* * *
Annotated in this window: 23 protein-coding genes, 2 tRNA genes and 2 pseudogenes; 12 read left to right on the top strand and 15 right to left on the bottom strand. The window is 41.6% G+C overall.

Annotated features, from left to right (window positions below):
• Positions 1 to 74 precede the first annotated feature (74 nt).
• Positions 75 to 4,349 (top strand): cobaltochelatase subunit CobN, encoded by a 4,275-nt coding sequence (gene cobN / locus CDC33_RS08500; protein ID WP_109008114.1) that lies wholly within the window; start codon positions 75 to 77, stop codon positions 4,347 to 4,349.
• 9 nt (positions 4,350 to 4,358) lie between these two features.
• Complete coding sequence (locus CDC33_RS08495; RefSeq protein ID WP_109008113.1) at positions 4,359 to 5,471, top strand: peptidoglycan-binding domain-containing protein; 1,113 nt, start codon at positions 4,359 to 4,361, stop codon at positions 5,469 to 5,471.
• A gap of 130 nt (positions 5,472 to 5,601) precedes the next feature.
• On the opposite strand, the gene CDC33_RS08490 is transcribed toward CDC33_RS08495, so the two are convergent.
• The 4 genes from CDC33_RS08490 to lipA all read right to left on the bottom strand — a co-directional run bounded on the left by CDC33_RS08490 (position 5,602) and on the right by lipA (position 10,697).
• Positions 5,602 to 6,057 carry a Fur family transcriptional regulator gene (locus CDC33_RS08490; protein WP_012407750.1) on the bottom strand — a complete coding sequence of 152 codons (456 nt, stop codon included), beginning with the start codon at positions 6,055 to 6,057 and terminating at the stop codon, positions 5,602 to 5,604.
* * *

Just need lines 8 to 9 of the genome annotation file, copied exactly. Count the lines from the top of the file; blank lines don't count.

• On the opposite strand, the gene CDC33_RS08490 is transcribed toward CDC33_RS08495, so the two are convergent.
• The 4 genes from CDC33_RS08490 to lipA all read right to left on the bottom strand — a co-directional run bounded on the left by CDC33_RS08490 (position 5,602) and on the right by lipA (position 10,697).